by JONATHAN HSY
A brief posting for academics who are thinking ahead to the next semester:
Earlier this week, Aimée Morrison and Erin Wunker (two of the co-founders and editors of the excellent blog Hook & Eye) launched an important conversation about how to incorporate a wide range of perspectives and backgrounds into any new course. Wunker proposed using the #InclusiveSyllabus hashtag to carry these discussions over to twitter.
One big challenge that medievalists (and scholars in other historically distant fields) can face is this: how do you craft an inclusive syllabus if the discipline, era, genre, topic, or field is dominated by (dead) white men? You can check out this archived #InclusiveSyllabus convo for more tips (I'll be updating it periodically as the conversation continues).
[UPDATED DECEMBER 4, 2015]
In case you're not on twitter or don't want to scroll through the tweets, I offered ten ideas with reference to teaching pre-1500 British literature (but much of these ideas apply to other fields too):
1. In each course, include least two female authors. One woman can't represent an entire gender, and it's useful for students to access to varied modes of (gendered) writing.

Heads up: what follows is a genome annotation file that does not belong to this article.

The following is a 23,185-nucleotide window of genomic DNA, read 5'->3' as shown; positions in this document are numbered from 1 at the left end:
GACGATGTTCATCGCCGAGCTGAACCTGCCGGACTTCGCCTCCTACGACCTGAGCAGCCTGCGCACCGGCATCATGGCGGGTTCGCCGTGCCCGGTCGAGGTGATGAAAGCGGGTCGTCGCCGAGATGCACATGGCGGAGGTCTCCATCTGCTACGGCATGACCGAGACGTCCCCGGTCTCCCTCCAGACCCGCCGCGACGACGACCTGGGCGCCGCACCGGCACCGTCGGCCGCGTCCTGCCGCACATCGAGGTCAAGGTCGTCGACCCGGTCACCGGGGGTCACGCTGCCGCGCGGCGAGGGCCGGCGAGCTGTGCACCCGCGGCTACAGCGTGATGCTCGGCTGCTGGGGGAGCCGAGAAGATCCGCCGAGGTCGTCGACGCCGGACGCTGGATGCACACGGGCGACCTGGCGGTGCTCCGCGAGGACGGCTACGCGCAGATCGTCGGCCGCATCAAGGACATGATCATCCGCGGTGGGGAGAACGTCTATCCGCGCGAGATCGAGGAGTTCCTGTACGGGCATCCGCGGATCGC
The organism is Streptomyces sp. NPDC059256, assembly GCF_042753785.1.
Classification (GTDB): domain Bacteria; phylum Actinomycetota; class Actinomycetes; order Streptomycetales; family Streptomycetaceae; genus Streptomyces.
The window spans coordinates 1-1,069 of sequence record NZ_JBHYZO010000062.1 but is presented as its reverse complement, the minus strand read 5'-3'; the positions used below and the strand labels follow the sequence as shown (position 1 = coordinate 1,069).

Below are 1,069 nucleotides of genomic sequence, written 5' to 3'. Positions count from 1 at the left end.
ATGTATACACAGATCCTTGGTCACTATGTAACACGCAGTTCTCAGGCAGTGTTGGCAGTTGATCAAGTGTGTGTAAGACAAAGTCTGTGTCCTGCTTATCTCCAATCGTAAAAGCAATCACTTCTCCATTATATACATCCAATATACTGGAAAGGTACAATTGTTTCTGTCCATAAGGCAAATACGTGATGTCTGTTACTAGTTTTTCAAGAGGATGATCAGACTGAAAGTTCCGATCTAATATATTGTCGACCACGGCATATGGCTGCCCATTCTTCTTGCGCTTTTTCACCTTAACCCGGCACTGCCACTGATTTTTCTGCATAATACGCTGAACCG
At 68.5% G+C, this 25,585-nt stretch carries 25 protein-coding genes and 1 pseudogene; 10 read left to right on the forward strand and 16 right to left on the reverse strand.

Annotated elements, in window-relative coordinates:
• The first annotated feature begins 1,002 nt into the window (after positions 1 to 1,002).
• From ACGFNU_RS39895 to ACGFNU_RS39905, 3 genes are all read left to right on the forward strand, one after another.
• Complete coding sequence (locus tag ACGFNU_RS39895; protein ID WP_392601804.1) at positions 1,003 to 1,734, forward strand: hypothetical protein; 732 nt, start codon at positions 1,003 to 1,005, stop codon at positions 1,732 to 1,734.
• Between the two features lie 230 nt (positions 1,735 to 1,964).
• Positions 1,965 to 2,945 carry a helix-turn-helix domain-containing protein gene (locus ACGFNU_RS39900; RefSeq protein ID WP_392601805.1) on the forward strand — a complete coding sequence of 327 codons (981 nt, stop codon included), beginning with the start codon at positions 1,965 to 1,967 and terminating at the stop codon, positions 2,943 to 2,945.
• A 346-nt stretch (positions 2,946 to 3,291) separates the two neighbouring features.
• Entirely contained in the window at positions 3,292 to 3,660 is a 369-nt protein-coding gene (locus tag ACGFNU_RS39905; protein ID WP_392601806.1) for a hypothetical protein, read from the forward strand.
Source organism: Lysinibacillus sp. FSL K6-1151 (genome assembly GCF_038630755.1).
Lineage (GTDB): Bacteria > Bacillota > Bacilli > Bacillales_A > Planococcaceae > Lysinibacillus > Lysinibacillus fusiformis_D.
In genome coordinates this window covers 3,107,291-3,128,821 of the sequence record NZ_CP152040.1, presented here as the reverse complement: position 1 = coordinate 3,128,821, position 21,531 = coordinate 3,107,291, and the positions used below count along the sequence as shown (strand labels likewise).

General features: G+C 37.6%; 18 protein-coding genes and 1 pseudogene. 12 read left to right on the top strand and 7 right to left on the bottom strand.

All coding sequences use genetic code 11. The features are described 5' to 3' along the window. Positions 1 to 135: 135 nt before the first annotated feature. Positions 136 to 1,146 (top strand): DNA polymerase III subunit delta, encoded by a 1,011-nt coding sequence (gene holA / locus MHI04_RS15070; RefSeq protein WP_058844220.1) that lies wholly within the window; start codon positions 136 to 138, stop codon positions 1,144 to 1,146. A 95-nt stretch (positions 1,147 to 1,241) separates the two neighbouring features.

2. Put texts in conversation, but not necessarily by obvious "identity category." For instance, a Kempe/Mandeville juxtaposition can reveal new insights into travel writing; a Kempe/Malory pairing might consider romance conventions.
3. Even if you can't avoid a "white male" syllabus, you can still include varied scholarly perspectives: women, people of color, non-Anglo perspectives, etc.
4. Use multiple translations or editions of a work to frame varied responses to a text (works by women and men, different media, forms, generations of scholarship).
5. Find "diversity" and inclusion even within a "white male" canon. Thinking about queerness or disability, for instance, can reveal nuanced facets of authorial identity.
6. Use the anonymity of many premodern texts to question classed/gendered assumptions about authorship.
7. Premodern literary cultures are inherently collaborative; scribes, authors, readers, and translators can all be active "players" in interpretation.
8. Even a "male only" syllabus can still stress role of women as patrons, readers, audience, and scholars who shape meaning and context.
9. Present texts in multiple forms (various print editions, different kinds of media, visual art or other adaptations) to show varied modes of accessing a work or tradition.
10. Lead with and integrate women and varied perspectives throughout the syllabus, rather than grouping "diverse" perspectives at the end of the term or within special segment of the term.
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